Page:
The financial sector has underperformed in 2020. And when looking at just banking stocks, it’s been even worse.
The S&P 500 has bounced back and is close to breakeven for 2020. But bank stocks, on the other hand, are still down 34%. With the 2008-09 financial crash in recent memory, investors have beaten them down. But this time around, the big banks are much stronger.
Bank Stocks Outlook for 2020 and Beyond
In the short-term, it’s not looking great for banks. The spike in unemployment will lead to higher loan losses. And I don’t see it getting better anytime soon. Although, the banks have prepared in a big way…
Three big banks alone set aside $28 billion last quarter for potential loan losses. This should be a good buffer for the recession. And on top of that, banks are limiting new loans and cutting costs elsewhere.
The downturn will continue to strain banks but they’re much better prepared than last time around. This ties into the first of five reasons why I think big banks will outperform long-term…
- Lower Leverage
Big banks today are less leveraged than the past crisis. Bank then, you’d find bank balance sheets leveraged 30-to-1. But today, many are closer to a much healthier 10-to-1. The Federal reserve and other agencies have pushed big banks to improve their balance sheets. On top of that, collateral like homes aren’t seeing a big value drop.
- Government Bailouts
Good old Uncle Sam has stepped in with his printing machine. Free money has definitely helped millions of Americans with their lost jobs, but at what cost? Now, that’s more of a conversation for another time. Instead, the takeaway here is that big banks are too big to fail. And most of the new money sloshing around ends up going to the banks. They can then collect additional fees, etc.
- Financial Sector Growth
The financial sector has grown in tandem with the economy. Of course, there are some short-term blips, but in the long-term, this trend should continue. Money is vital in every other industry and I don’t see that changing anytime soon. Another interesting point is that the financial sector has actually grown faster than U.S. GDP as the country has become more developed.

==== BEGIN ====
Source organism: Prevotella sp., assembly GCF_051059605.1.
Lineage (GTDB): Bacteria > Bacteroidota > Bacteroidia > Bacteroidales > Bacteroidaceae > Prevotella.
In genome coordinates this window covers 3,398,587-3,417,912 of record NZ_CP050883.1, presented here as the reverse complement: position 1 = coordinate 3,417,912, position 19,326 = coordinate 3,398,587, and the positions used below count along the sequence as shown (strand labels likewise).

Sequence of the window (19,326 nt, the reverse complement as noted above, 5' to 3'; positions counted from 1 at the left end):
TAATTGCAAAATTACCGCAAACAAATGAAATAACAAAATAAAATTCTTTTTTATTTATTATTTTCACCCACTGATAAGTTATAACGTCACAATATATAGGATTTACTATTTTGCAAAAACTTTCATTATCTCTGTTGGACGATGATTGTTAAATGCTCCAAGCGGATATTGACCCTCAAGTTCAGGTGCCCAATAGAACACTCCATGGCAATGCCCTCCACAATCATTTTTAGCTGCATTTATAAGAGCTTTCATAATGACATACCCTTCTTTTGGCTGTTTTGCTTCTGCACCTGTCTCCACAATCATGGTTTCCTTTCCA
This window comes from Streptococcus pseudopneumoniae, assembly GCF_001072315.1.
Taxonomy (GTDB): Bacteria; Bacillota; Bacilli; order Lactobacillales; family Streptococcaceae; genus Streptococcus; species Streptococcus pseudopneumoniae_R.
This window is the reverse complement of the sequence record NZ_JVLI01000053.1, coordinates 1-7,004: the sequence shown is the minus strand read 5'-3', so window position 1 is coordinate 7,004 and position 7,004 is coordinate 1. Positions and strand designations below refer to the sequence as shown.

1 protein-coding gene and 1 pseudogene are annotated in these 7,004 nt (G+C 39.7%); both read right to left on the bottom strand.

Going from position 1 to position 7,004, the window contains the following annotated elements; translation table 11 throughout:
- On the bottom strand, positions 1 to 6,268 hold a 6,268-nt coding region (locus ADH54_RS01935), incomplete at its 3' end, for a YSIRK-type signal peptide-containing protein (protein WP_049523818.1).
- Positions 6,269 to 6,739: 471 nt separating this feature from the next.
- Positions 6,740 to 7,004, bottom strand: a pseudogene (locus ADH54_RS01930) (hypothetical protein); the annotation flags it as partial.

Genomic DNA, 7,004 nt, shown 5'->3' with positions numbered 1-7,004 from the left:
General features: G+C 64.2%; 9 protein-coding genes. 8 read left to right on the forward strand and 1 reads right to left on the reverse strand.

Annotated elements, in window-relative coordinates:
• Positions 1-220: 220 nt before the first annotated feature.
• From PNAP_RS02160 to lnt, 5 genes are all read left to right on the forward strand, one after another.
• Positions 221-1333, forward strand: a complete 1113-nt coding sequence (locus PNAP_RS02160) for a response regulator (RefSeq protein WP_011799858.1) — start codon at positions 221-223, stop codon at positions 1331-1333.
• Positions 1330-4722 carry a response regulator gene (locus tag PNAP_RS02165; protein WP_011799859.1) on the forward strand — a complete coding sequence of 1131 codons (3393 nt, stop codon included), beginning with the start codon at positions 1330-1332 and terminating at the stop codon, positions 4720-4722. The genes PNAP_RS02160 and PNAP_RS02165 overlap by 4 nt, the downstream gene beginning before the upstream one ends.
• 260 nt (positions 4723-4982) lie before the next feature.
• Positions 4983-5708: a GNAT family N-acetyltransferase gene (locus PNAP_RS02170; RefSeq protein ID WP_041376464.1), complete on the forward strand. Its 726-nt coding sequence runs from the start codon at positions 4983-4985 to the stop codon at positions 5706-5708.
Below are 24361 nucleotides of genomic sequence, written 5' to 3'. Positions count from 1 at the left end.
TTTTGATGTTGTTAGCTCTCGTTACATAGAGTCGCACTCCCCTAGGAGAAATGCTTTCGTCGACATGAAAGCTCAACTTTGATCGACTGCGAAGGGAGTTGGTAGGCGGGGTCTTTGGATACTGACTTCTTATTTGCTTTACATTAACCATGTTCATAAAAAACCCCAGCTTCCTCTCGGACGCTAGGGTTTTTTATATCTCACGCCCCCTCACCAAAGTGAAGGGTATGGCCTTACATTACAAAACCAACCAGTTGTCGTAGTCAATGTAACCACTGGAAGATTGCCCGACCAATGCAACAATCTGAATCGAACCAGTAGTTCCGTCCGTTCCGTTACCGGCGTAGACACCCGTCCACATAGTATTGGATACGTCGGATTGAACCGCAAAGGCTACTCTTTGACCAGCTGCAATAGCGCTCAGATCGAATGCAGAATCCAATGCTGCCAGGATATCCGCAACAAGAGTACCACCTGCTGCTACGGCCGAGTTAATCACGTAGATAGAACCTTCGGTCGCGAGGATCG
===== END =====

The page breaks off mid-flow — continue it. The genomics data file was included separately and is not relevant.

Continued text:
- Barriers to Entry
With advancing financial tech and government regulations, it’s near impossible for smaller banks to survive. Bigger banks are gobbling them up and improving their economies of scale. This provides wider moats for the big banks. Well-intended regulation can often be a double-edged sword.
- Bank Stock Valuation
I alluded to this toward the start. Investors have beaten down bank stock prices, but have their underlying long-term fundamentals changed just as much? For example, is Wells Fargo really worth 55% or $130 billion less than it was at the start of the year? Maybe, but I don’t think so…
These are just a few of the reasons why I bought shares of Wells Fargo towards the start of the pandemic. I’m down slightly on the position and have been looking for more buying opportunities.
I put close to 10% of my total portfolio in the position so I’m hesitant to double down. There’s always the chance another scandal or other company specific risk comes to fruition. But if it keeps dropping – and the fundamentals don’t change – I might add to the position, or maybe I’ll jump into Bank of America. Warren Buffett just added close to another $1 billion worth to Berkshire Hathaway’s position.
Either way, I think bank stocks provide some of the best long-term return potential. What do you think? Have you invested in any big banks? Or if not, what’s your hesitation? Feel free to drop a comment below.